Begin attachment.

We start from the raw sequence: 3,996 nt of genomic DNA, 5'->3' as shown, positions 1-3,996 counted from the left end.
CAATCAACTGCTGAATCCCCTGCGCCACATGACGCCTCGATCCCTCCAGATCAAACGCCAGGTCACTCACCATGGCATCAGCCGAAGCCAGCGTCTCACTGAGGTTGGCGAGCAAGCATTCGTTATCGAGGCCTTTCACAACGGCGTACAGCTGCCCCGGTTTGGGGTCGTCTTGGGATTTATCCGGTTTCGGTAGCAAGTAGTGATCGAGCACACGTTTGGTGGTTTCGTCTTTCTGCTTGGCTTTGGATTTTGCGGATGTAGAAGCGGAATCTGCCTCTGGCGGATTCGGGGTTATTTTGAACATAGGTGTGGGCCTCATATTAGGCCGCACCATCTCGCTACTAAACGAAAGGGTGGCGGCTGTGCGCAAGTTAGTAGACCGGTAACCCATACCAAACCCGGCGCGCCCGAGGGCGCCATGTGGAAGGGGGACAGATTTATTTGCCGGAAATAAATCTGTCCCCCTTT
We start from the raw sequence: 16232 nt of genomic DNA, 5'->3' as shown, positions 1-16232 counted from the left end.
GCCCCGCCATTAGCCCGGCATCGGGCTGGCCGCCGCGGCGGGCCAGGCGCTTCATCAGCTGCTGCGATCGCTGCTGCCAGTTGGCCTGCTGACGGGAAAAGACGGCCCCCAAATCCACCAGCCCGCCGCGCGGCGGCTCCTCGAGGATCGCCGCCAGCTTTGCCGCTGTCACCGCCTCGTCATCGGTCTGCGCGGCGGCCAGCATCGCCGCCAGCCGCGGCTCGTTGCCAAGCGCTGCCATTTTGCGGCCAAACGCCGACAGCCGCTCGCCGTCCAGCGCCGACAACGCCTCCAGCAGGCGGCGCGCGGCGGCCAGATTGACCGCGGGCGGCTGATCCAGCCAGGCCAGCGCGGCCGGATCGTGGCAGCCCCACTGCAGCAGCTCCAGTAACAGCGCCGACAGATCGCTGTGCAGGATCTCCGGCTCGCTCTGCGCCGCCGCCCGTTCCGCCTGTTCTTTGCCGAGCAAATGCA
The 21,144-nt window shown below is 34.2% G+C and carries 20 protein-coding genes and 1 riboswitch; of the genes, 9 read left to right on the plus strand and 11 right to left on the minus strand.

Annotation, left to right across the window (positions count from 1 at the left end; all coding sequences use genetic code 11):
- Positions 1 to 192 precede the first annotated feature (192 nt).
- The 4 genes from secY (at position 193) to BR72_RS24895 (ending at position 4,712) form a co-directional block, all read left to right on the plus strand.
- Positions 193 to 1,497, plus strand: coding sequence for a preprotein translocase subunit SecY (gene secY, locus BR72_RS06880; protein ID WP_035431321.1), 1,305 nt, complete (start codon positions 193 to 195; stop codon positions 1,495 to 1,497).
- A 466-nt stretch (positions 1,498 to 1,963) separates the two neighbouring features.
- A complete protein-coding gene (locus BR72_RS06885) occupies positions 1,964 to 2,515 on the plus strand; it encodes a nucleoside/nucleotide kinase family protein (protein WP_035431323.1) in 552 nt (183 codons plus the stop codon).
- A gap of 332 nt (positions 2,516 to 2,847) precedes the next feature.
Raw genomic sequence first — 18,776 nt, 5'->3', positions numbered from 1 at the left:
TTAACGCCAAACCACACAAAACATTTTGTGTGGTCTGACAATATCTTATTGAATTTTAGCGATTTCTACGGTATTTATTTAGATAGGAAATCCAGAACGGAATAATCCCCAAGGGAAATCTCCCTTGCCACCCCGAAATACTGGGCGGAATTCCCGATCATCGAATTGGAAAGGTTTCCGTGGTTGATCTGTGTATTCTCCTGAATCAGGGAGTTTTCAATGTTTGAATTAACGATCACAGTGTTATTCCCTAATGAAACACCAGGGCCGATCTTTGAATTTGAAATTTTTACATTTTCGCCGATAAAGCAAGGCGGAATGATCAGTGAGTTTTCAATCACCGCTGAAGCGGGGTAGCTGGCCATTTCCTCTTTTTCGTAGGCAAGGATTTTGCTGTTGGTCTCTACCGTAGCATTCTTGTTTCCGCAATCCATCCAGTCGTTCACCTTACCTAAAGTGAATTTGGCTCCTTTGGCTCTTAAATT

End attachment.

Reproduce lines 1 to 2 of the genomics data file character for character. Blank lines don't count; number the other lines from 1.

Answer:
We start from the raw sequence: 3,996 nt of genomic DNA, 5'->3' as shown, positions 1-3,996 counted from the left end.
CAATCAACTGCTGAATCCCCTGCGCCACATGACGCCTCGATCCCTCCAGATCAAACGCCAGGTCACTCACCATGGCATCAGCCGAAGCCAGCGTCTCACTGAGGTTGGCGAGCAAGCATTCGTTATCGAGGCCTTTCACAACGGCGTACAGCTGCCCCGGTTTGGGGTCGTCTTGGGATTTATCCGGTTTCGGTAGCAAGTAGTGATCGAGCACACGTTTGGTGGTTTCGTCTTTCTGCTTGGCTTTGGATTTTGCGGATGTAGAAGCGGAATCTGCCTCTGGCGGATTCGGGGTTATTTTGAACATAGGTGTGGGCCTCATATTAGGCCGCACCATCTCGCTACTAAACGAAAGGGTGGCGGCTGTGCGCAAGTTAGTAGACCGGTAACCCATACCAAACCCGGCGCGCCCGAGGGCGCCATGTGGAAGGGGGACAGATTTATTTGCCGGAAATAAATCTGTCCCCCTTT